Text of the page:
By Scott Harris
Although it’s a controversial notion to some, most of those who manage our parklands have accepted the idea that forest fires can be good. This idea has even moved beyond letting natural fires continue to burn. We actually have a policy, Hazard Reduction Burning, of starting controlled fires. The theory — and it seems to play out — is that while fires are initially destructive, they are ultimately healthier for the area they burn. The fires destroy choking undergrowth, allowing for new and accelerated growth. In the long-term, the land, while temporarily scarred, is healthier and more vibrant.
I share this because almost a year ago, my firm was hit with a type of business “fire.” We lost our largest client. This client represented more than 20 percent of our total business and had been a constant source of revenue and comfort for about five years. Without warning, we were given one-day notice that we were being let go, so it was a bit of a shock to our psyche and our company. They had brought in a new CEO, which is usually a yellow — if not red — flag for any business relationship. And of course, in the back of your mind, you always know that you can lose a client and, in theory, you should always be prepared.
I immediately called our management team together to plan our reaction and our next move. There was no panic, but there was certainly concern. After determining that we had the resources to fight through this without having to make any drastic changes, we let the staff know. The reactions ranged from surprised to disappointed to relieved — the latter in particular when we assured the team that there was no need for layoffs.
However, the aftermath, the new growth, has been fantastic. The first half of this year has already been more profitable than any previous full year. In analyzing why, we came up with a number of reasons.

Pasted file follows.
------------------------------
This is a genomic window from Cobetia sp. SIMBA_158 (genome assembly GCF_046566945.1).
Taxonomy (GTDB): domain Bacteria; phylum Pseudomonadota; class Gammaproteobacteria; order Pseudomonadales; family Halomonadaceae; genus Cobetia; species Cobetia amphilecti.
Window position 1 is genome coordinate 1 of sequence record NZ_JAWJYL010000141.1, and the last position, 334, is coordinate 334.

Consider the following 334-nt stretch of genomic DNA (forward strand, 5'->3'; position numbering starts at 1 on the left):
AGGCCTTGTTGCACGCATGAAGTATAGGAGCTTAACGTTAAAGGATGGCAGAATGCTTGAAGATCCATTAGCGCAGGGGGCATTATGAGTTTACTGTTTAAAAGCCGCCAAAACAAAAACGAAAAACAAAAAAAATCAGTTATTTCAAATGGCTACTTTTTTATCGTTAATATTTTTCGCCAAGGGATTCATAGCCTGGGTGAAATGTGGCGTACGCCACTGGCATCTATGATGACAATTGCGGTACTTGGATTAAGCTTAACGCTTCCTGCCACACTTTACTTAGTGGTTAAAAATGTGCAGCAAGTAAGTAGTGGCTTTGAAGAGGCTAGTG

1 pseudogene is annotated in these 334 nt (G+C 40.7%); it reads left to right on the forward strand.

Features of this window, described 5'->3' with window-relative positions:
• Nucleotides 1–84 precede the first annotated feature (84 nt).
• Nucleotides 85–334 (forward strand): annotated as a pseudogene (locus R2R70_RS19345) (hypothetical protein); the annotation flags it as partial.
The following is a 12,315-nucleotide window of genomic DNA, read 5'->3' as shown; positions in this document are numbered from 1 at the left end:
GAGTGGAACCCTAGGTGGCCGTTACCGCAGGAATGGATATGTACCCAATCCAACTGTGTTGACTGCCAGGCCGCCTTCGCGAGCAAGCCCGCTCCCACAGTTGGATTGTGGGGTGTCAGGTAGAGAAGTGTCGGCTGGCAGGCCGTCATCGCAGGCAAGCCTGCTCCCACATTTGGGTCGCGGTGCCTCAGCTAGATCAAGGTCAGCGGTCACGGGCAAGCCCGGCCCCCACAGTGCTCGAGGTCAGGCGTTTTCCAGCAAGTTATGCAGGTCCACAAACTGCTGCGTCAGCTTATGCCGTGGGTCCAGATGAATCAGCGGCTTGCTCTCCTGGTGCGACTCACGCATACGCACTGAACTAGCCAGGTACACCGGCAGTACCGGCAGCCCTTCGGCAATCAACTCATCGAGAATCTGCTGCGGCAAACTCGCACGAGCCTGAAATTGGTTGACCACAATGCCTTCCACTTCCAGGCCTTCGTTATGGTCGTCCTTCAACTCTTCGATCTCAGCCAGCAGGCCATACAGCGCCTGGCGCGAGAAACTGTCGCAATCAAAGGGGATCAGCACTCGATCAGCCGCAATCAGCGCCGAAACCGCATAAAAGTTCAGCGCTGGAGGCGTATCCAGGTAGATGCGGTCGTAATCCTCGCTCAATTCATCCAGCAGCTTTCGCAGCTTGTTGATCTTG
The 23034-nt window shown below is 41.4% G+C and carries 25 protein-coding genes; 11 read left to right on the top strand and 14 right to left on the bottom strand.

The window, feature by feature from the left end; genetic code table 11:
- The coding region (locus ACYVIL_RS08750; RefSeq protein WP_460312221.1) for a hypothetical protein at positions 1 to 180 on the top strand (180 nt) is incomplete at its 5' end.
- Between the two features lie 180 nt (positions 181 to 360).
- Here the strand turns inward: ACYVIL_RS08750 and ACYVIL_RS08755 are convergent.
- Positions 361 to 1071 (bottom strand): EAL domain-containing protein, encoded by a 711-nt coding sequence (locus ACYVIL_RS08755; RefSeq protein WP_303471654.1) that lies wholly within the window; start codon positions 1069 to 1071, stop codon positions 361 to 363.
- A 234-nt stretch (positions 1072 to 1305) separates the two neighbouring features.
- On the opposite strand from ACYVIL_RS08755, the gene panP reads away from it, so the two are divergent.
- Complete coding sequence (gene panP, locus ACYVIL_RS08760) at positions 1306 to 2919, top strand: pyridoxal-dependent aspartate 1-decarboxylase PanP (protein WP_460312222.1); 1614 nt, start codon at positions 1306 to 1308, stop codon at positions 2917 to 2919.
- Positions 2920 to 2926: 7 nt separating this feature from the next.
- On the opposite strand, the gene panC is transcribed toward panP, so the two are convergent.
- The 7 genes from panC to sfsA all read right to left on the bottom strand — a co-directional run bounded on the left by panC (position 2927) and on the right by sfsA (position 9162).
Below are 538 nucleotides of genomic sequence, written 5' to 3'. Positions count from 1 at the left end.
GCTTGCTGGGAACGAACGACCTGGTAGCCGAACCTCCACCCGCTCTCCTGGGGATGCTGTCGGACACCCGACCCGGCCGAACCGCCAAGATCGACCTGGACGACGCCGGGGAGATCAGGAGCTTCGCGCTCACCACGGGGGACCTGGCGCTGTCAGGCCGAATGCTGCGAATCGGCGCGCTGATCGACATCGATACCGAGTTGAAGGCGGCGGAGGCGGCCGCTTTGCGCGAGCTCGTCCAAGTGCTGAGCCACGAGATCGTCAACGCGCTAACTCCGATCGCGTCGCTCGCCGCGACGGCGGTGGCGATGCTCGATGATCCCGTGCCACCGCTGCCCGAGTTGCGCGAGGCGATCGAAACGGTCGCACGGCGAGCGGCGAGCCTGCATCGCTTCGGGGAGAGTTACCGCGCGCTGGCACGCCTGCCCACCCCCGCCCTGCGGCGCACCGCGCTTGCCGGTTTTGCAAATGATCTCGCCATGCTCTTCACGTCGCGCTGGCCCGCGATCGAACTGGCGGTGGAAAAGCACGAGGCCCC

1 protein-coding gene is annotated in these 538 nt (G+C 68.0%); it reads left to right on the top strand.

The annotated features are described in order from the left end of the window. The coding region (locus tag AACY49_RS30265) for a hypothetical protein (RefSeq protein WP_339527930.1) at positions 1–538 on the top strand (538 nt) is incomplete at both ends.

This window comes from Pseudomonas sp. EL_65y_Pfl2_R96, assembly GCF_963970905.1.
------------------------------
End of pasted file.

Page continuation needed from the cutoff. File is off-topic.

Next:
First, we discovered — and yes, we should have known all along — that this particular client was our least profitable client. Rates were so low and demands on our time were so high that we only ever managed to simply break even.
Frankly, the comfort of the revenue masked the lack of profitability, and we didn’t look at it closely enough.
Second, losing this client allowed us to bring in new clients who have been both refreshing and profitable. Adding new clients in new industries with new challenges has been energizing for our team.
This brings me to my third, and perhaps most important, point: the impact this “fire” has had on our team. This loss had the potential to lower staff morale if they focused on the fire and not the potential. Instead, it served as an electric shock to the entire team’s creativity, renewing our energy and enthusiasm. While I hate to think we grew complacent (we work hard not to), this loss sharpened everyone’s desire to work well and to work together.
I have opened the kimono here (and publicly acknowledged a few mea culpas) because I believe it can benefit others in our business community. I understand that many of the lessons here fall into the “duh” category.
At the same time, those are the lessons that are so often, and so easily, overlooked. We were fortunate that we not only survived, but prospered. The company is stronger, the staff is better and we are more profitable.
And while reacting to a natural fire — literally or in business — is required, perhaps it is time to see if you need a controlled burn. Take another look at your client roster; analyze them for profitability and overall impact on your company. It might be time to let one or two go and see what happens with the new growth.
• Scott Harris owns Westlake Village-based public relations and marketing firm Mustang Marketing. Contact him at firstname.lastname@example.org.